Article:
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EPA regulates like the wind

EPA regulates like the wind

The Supreme Court handed down a big ruling on EPA regulations for smokestack emissions on Tuesday, which the Associated Press described as “an important victory for the Obama Administration in controlling emissions from power plants in 27 Midwestern and Appalachian states that contribute to soot and smog along the East Coast.”

The rule, challenged by industry and upwind states, had been cast by foes as an attempt by the Obama administration to step on states’ rights and to shut down aging coal-fired power plants. Opponents said the decision could embolden the agency to take the same tack later this year when it proposes rules to limit carbon pollution. EPA Administrator Gina McCarthy has said the agency will be flexible and work with states on the first-ever controls on power plants for the gases blamed for global warming.

On Tuesday, the court upheld a rule adopted by the EPA in 2011 that would force polluting states to reduce smokestack emissions that contaminate the air in downwind states. Power companies and several states sued to block the rule, and a federal appeals court in Washington agreed with them in 2012.

The Supreme Court reversed that decision. Writing for the majority, Justice Ruth Bader Ginsburg acknowledged the complexity of the problem before EPA.

“In crafting a solution to the problem of interstate air pollution, regulators must account for the vagaries of the wind,” Ginsburg wrote.

The high court said the EPA, under the Clean Air Act, can implement federal plans in states that do not adequately control downwind pollution. But the court also ruled that the EPA can consider the cost of pollution controls and does not have to require states to reduce pollution by the precise amount they send to downwind states.

Regulations based on the vagaries of the wind?  That doesn’t sound like a recipe for capricious bureaucracy at all.  It also sounds fabulously expensive:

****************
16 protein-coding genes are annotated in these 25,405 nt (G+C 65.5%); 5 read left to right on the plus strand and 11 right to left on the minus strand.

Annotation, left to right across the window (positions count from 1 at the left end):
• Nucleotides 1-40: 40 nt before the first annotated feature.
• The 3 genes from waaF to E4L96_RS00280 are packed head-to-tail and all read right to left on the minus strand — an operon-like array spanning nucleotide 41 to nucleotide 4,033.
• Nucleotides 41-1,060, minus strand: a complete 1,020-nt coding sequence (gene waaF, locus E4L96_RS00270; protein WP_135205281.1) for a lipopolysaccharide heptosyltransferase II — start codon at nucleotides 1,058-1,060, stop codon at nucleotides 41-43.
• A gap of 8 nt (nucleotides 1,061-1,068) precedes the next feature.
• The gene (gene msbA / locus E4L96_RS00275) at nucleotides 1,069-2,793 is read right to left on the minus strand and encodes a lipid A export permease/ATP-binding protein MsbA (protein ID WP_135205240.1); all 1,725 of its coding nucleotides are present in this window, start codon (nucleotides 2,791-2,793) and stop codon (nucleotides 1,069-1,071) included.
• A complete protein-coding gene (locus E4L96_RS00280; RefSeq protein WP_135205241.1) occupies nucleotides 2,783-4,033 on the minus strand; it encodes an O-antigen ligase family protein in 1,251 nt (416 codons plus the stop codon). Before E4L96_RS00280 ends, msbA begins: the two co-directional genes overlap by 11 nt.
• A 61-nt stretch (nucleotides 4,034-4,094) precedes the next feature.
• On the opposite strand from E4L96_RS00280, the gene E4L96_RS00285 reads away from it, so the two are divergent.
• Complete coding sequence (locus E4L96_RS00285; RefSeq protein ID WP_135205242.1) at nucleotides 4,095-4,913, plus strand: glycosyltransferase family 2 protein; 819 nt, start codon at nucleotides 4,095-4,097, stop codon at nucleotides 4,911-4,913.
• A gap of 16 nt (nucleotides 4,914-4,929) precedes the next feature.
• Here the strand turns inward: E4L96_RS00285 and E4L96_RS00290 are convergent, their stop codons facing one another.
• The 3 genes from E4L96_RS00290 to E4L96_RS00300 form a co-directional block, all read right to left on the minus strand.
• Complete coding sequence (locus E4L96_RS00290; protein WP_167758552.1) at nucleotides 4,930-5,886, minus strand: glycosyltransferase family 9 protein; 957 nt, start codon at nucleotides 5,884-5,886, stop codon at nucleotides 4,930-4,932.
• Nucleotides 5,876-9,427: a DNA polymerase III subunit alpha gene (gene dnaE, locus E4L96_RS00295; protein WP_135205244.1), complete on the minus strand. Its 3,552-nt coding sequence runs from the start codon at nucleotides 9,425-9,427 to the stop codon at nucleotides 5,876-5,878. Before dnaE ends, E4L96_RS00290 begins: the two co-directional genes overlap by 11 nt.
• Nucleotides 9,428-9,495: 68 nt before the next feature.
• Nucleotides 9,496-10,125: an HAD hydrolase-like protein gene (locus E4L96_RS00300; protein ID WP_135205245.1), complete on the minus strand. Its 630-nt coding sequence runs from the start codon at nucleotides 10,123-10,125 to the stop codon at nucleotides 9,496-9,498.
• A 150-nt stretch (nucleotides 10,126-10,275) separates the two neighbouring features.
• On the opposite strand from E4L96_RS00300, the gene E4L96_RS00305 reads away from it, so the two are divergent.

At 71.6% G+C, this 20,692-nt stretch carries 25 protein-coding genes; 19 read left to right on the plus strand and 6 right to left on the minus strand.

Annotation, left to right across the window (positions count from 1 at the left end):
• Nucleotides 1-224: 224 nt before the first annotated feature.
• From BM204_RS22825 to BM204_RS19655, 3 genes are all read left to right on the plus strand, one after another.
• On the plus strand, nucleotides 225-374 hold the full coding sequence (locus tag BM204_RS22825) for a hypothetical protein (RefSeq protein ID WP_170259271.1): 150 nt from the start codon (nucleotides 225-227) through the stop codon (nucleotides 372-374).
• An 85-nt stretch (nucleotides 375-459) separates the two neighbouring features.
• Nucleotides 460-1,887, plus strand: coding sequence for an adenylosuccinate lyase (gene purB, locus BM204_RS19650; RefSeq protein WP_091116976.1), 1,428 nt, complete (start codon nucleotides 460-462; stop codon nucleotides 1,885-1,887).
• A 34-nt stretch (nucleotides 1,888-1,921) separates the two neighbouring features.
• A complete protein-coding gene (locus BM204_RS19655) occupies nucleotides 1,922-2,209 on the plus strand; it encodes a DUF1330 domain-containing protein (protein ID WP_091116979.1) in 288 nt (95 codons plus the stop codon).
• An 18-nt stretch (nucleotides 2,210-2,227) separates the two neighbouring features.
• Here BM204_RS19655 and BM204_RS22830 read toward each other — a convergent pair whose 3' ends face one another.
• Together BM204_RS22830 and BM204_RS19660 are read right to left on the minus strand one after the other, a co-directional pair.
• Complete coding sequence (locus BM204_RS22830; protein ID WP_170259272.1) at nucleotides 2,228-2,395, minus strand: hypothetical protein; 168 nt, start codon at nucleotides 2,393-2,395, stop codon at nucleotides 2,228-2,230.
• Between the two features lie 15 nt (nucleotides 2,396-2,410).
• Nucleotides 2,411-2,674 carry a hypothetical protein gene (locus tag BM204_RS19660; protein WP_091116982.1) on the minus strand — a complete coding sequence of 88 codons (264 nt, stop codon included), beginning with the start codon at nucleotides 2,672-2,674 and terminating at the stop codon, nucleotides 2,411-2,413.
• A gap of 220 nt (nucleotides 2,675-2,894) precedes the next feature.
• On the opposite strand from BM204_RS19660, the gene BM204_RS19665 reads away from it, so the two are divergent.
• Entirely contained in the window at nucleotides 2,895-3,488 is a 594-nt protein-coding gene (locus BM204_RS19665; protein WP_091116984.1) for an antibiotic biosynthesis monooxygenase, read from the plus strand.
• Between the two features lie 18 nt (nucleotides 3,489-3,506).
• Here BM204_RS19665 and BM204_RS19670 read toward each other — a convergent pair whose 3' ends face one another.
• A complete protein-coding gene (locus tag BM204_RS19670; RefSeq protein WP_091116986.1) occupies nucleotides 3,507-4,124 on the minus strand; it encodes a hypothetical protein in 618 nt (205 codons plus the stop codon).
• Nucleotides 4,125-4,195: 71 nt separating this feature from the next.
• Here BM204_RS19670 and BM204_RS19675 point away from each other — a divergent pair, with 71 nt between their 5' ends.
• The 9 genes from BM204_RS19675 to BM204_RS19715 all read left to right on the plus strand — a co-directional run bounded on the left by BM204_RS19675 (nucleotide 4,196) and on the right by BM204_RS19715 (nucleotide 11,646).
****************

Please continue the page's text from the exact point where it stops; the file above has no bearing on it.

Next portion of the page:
The new downwind pollution rule was triggered by a federal court throwing out a previous Bush administration regulation. The Bush-era rule has remained in effect while the courts have weighed challenges to the latest version, and EPA officials said the Bush rule would remain in place while they digested the Supreme Court’s opinion.

The new rule would cost power plant operators $800 million annually, starting in 2014, according to EPA estimates. Some $1.6 billion per year has been spent to comply with the 2005 Bush rule.

Actually, it’s going to cost power customers $800 million annually, as operators pass along the costs.  The cost of energy is already skyrocketing, thanks to the War on Coal, dumping $1200 electric bills on the luckless residents of certain chilly suburbs.  The L.A. Times warns that Californians could be looking at a 47 percent increase in the cost of electricity over the next 16 years, “in part because of the state’s shift toward more expensive renewable energy.”  Federal officials warn that “we are now in an era of rising electricity prices.”  Why not just drop another $800 million a year on the backs of consumers, along with their jacked-up health insurance premiums and all the other costs they’re expected to bear?  Let’s see just how far America can stagger under the load before her knees give out.  The new dominant economy-in-waiting, China, will enjoy watching the show.

Writing for the majority, Justice Ginsburg argued that giving individual states a chance to devise their own emission-control plans would be more costly and complicated than giving control to the federal bureaucracy.  Dissenting Justices Clarence Thomas and Antonin Scalia didn’t buy that argument.  (It was a 6-2 decision because Justice Samuel Alito recused himself, possibly because he owns stock in an electric company that would be affected by the decision.)

The press obsessed over Scalia’s erroneous citation of a precedent he wrote – he said the EPA argued in favor of considering cost when it issues Clean Air Act rules in that earlier case, but in fact it was the trucking industry that wanted costs taken into account; the EPA argued that money should be no object to its regulatory agenda, and won.  With that error corrected in the current revision of Scalia’s dissent from Tuesday’s decision, maybe the media can begin discussing what he actually said, because it’s powerful stuff: